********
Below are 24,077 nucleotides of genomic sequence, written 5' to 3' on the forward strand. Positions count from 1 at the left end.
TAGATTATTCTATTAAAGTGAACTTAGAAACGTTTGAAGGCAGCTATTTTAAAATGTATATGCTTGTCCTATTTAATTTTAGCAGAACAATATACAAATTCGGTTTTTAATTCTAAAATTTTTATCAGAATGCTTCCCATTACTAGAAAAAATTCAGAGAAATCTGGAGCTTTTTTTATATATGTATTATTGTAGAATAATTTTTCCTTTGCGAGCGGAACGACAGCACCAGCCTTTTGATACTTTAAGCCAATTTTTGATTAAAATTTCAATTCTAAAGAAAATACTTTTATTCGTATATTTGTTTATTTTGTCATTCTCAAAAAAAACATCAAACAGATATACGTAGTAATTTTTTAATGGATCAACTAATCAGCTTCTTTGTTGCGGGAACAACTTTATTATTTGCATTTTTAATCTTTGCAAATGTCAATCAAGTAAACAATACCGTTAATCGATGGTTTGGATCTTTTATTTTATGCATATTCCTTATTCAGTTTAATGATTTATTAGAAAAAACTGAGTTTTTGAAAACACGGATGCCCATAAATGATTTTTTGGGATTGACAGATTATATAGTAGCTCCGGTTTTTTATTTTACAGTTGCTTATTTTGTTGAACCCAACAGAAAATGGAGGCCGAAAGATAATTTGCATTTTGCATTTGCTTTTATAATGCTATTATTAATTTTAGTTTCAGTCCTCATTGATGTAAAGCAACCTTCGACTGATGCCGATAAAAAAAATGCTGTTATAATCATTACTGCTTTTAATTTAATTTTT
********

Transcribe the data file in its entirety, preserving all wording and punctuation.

Below are 24,077 nucleotides of genomic sequence, written 5' to 3' on the forward strand. Positions count from 1 at the left end.
TAGATTATTCTATTAAAGTGAACTTAGAAACGTTTGAAGGCAGCTATTTTAAAATGTATATGCTTGTCCTATTTAATTTTAGCAGAACAATATACAAATTCGGTTTTTAATTCTAAAATTTTTATCAGAATGCTTCCCATTACTAGAAAAAATTCAGAGAAATCTGGAGCTTTTTTTATATATGTATTATTGTAGAATAATTTTTCCTTTGCGAGCGGAACGACAGCACCAGCCTTTTGATACTTTAAGCCAATTTTTGATTAAAATTTCAATTCTAAAGAAAATACTTTTATTCGTATATTTGTTTATTTTGTCATTCTCAAAAAAAACATCAAACAGATATACGTAGTAATTTTTTAATGGATCAACTAATCAGCTTCTTTGTTGCGGGAACAACTTTATTATTTGCATTTTTAATCTTTGCAAATGTCAATCAAGTAAACAATACCGTTAATCGATGGTTTGGATCTTTTATTTTATGCATATTCCTTATTCAGTTTAATGATTTATTAGAAAAAACTGAGTTTTTGAAAACACGGATGCCCATAAATGATTTTTTGGGATTGACAGATTATATAGTAGCTCCGGTTTTTTATTTTACAGTTGCTTATTTTGTTGAACCCAACAGAAAATGGAGGCCGAAAGATAATTTGCATTTTGCATTTGCTTTTATAATGCTATTATTAATTTTAGTTTCAGTCCTCATTGATGTAAAGCAACCTTCGACTGATGCCGATAAAAAAAATGCTGTTATAATCATTACTGCTTTTAATTTAATTTTT